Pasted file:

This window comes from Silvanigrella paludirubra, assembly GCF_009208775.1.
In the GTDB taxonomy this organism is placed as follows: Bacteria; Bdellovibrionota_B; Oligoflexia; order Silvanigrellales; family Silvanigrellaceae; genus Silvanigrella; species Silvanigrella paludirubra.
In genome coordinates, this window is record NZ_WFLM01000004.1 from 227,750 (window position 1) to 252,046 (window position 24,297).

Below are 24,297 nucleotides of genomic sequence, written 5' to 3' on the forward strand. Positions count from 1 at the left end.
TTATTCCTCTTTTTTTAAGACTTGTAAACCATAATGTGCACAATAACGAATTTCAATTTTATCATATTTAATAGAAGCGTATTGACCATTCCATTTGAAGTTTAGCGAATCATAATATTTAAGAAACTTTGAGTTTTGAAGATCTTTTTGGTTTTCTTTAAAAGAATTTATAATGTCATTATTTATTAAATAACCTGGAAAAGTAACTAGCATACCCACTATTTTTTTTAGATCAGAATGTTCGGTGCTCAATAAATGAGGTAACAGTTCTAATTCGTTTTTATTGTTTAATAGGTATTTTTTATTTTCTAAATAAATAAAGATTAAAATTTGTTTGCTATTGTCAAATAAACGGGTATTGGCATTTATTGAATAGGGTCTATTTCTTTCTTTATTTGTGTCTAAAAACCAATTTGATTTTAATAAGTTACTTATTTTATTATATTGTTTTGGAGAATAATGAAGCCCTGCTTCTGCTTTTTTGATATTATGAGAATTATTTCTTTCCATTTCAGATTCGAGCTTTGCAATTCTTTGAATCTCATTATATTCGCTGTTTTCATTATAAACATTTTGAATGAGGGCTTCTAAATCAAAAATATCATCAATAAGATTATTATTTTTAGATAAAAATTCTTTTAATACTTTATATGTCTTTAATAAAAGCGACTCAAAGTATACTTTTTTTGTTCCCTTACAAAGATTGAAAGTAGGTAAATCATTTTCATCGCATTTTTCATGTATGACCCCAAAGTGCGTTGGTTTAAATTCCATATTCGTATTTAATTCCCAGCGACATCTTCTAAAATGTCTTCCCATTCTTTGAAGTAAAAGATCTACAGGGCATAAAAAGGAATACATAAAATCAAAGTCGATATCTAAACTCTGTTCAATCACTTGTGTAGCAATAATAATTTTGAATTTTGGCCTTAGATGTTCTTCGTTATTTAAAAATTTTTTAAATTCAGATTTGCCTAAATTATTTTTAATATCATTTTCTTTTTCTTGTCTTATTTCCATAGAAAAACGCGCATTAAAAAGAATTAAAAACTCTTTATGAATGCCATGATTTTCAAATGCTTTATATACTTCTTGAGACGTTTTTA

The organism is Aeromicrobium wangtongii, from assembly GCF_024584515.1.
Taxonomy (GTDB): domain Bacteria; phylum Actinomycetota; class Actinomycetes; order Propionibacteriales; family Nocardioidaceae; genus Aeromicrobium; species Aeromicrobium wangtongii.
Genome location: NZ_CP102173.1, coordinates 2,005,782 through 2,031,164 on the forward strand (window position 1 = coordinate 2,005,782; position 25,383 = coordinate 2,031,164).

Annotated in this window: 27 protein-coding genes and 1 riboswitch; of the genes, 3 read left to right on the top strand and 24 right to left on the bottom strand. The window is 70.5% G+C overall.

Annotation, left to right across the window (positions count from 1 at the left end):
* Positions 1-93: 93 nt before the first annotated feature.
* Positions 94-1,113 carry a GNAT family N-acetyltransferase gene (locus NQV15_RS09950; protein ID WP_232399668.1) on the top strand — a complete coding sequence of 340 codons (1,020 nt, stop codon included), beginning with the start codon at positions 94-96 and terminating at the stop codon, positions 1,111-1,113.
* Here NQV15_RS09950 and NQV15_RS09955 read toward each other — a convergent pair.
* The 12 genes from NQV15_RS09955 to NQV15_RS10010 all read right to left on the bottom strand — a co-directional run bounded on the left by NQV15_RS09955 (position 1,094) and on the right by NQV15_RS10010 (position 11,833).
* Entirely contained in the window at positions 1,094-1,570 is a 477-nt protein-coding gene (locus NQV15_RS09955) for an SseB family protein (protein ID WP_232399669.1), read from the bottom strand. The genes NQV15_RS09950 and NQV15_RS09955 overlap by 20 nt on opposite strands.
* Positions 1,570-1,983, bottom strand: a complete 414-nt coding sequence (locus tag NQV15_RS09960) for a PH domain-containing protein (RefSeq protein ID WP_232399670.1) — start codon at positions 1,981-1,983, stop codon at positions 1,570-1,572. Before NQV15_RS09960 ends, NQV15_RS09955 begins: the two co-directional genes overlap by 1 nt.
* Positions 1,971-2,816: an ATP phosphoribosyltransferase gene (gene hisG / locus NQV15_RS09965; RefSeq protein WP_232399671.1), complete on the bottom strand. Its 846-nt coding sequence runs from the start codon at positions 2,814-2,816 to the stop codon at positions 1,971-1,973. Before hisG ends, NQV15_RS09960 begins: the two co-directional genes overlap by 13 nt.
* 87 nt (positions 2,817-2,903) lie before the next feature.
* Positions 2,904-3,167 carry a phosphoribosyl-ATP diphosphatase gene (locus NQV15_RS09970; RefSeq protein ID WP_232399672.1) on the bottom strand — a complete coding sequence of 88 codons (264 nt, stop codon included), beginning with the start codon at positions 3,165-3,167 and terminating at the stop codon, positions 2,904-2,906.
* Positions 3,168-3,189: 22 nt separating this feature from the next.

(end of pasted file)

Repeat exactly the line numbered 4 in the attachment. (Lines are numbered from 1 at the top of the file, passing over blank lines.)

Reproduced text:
Below are 24,297 nucleotides of genomic sequence, written 5' to 3' on the forward strand. Positions count from 1 at the left end.